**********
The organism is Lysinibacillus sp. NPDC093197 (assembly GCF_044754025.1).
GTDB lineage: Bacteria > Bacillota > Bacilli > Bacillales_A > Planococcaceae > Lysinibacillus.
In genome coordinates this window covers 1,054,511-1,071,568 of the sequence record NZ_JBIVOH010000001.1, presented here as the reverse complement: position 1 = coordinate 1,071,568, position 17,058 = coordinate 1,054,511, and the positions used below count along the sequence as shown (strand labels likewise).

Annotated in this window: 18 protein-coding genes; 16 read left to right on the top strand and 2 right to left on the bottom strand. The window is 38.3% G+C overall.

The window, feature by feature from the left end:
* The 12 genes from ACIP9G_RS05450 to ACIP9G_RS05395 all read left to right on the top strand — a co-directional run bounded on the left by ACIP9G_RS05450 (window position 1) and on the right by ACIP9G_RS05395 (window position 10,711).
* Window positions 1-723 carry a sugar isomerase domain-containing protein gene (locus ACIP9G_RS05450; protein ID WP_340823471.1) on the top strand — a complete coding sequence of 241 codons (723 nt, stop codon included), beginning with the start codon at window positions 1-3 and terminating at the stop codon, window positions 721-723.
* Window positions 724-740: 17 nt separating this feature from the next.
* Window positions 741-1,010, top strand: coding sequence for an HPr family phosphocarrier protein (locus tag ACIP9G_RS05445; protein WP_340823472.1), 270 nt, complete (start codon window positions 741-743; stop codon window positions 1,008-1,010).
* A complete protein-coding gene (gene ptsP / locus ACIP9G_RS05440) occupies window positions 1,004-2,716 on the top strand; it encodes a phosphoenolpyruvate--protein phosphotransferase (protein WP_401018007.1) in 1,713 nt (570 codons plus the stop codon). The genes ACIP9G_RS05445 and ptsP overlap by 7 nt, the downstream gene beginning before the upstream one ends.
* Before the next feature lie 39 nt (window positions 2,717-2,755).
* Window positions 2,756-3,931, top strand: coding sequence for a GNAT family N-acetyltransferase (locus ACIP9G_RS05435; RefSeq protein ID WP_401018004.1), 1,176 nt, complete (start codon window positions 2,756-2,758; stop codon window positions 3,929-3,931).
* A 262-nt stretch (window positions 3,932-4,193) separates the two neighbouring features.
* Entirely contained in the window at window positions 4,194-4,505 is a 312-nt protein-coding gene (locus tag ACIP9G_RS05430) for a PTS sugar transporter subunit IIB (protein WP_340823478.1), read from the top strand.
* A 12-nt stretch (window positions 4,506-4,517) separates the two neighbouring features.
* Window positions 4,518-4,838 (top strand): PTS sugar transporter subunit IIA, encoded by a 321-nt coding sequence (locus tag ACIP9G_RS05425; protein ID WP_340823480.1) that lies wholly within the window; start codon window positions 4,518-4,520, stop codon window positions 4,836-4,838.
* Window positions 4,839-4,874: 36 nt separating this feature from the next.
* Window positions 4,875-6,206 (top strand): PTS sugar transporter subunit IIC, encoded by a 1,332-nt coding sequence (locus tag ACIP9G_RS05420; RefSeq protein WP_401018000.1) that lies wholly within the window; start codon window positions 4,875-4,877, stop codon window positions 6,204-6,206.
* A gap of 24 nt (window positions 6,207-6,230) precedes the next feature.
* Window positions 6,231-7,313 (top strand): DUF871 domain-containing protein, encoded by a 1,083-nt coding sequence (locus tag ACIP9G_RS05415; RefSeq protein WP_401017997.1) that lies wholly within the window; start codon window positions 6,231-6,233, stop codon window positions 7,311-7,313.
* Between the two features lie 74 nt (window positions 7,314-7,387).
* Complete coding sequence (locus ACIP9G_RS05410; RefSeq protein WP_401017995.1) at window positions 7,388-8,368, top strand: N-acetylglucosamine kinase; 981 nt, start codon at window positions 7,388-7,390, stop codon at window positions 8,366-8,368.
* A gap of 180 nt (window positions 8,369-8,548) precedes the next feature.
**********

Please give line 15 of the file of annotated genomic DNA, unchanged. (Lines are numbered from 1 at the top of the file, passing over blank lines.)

* A 12-nt stretch (window positions 4,506-4,517) separates the two neighbouring features.